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Lets say I have 3 collections Customers, Contacts, and Messages

Customers {_id, name, address, city, state, zip}
Contacts {_id, customer_id, first_name, last_name, email, phone}
Messages {_id, contact_id, subject, body}

Ok now I have a setup some attributes and methods on each of these collections to bring in the related collections as a function that can get called directly on an instance of the document via transform to give me the ability to daisy chain in my templates like {{#each contact}}{{customer.name}}{{/each}} here is how I am transforming them.

Contact.prototype = {
    constructor: Contact,

    customer: function () {
        return Customers.findOne({_id: this.customer_id});
    },

    fullName: function () {
        return this.first_name + " " + this.last_name;
    }, 

    neverContacted: function () {
        if (!Messages.findOne({contact_id: this._id})) {
            return true;
        } else {
            return false;
        };
    }
};

and

Customer.prototype = {
    constructor: Customer,

    owner: function () {
        user = Meteor.users.findOne({_id: this.user_id});
        return user.username || user.emails[0].address;
    }, 

    contacts: function () {
        contacts = Contacts.find({customer_id: this._id}).fetch();
        return contacts;
    }
};

My question is how can I make a say a my query the customers collection based on a virtual attribute of the customers collection

like customers.find().contacts().neverContacted()

kinda like active record style of daisy chaining?;

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customers.find().forEach(function(item){ item.neverContacted() }); –  Christian Stewart Jul 2 '13 at 14:34

2 Answers 2

Here's how you would get all "contacts" out of this, perhaps in an inefficient way:

var allContacts = [];
customers.find().forEach(function(customer){ 
     var contacts = customer.neverContacted(); 
     contacts.forEach(function(contact){
          allContacts.push(contact); //You will want to have an if here to check if it already contains that contact already.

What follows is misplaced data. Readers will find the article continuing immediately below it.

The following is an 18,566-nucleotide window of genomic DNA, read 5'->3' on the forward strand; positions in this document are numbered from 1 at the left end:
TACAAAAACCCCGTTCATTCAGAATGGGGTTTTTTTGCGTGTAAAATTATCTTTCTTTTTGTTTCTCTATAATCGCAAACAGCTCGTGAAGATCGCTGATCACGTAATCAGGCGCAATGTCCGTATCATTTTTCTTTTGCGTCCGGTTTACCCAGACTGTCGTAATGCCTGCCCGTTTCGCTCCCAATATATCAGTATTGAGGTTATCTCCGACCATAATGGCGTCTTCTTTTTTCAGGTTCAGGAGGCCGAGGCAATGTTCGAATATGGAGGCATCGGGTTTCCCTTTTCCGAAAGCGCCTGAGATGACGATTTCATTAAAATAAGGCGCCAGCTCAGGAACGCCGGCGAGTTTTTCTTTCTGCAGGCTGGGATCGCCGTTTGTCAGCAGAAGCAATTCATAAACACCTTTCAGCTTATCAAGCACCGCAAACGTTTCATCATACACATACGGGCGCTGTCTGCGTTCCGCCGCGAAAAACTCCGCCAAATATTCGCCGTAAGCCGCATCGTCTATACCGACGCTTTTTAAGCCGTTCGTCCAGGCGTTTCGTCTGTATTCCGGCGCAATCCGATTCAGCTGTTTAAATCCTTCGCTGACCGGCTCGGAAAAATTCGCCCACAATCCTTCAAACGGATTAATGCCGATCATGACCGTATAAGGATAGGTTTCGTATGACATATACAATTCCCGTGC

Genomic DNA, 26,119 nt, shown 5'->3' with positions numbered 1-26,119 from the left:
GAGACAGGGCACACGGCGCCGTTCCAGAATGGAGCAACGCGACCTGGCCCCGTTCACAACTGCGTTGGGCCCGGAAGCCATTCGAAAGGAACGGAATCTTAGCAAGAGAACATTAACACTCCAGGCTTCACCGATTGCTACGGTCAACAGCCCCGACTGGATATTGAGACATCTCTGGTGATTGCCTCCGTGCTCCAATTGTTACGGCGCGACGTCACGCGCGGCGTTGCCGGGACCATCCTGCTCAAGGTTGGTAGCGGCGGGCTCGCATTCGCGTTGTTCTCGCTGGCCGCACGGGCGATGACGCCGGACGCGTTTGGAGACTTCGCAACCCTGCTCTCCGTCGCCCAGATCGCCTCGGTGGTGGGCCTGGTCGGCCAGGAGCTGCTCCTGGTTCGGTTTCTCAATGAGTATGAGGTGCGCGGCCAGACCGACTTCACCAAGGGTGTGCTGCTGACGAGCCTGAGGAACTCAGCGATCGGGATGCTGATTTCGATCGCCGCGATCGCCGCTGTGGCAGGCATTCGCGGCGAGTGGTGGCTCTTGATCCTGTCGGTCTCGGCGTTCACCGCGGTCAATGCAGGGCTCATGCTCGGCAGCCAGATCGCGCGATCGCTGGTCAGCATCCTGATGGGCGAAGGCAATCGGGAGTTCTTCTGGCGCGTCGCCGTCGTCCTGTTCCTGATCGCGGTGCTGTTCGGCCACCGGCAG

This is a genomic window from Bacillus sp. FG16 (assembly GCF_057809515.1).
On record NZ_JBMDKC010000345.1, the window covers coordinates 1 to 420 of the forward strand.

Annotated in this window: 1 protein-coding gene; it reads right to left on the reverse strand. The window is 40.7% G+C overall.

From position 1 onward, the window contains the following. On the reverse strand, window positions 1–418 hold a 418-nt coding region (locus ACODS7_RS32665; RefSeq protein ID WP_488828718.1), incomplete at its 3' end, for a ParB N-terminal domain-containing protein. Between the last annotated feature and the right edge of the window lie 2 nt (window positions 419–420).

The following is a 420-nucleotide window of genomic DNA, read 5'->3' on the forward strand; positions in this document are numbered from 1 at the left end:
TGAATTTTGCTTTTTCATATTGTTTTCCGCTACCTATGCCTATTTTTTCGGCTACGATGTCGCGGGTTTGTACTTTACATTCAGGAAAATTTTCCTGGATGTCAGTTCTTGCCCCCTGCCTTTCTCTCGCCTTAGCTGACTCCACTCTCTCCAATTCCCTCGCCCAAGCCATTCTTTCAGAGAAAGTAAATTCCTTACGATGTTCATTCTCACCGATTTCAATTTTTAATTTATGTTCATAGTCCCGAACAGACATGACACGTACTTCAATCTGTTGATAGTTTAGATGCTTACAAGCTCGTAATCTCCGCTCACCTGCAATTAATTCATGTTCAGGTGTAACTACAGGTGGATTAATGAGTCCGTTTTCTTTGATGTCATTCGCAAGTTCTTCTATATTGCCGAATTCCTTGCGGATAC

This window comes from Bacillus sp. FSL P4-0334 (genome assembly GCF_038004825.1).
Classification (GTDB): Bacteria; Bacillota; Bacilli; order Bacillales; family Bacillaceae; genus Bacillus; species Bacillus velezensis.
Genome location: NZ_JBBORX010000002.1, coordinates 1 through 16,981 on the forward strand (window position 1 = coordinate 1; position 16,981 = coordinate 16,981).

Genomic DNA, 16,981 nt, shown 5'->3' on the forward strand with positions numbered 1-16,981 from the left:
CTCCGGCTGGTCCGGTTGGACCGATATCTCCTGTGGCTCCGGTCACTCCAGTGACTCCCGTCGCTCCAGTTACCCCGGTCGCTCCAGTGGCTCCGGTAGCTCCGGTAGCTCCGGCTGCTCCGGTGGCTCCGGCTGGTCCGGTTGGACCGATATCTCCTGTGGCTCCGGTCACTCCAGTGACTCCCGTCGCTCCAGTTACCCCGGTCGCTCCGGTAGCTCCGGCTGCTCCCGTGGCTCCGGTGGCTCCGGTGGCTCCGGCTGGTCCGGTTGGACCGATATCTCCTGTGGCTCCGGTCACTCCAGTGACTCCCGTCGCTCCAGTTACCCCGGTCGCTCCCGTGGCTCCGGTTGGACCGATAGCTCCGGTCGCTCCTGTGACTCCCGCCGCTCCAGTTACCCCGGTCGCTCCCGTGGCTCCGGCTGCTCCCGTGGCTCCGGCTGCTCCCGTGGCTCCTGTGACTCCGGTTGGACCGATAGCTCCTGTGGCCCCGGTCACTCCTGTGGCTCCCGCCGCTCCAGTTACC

});
});

Another option:

setupSearches(customers.find()).contacts()

setupSearches = function(input){
     input.contacts = function () {
        contacts = input.find({customer_id: this._id}).fetch();
        return contacts;
     }
     return input;
}
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Probably no one has answered this because there are a lot of steps involved and different ways to solve it.

I can tell you how to start: You need to rewrite your class with a strategy that permits you to return the "this" keyword in the functions. For example, you could store results into a result property, then test if the result property is populated to do maninupulations in other functions.

e.g.

//how you might get the results
customers.find().contacts().neverContacted().result
//in the prototype
contacts: function () {
        this.result = Contacts.find({customer_id: this._id}).fetch();
        return this;
}
//in the other prototype
neverContacted: function () {
    if(this.result){
    // do something special and return
    }
    if (!Messages.findOne({contact_id: this._id})) {
        return true;
    } else {
        return false;
    };
}

Second, you need customer to inherit from contacts or the same base class perhaps.

Once you do that, store your result set in a property

This question is rather confusing, are you extending a collection?

Then you might use the underscore _.extend().

More concrete question, I'll try to give a better answer.

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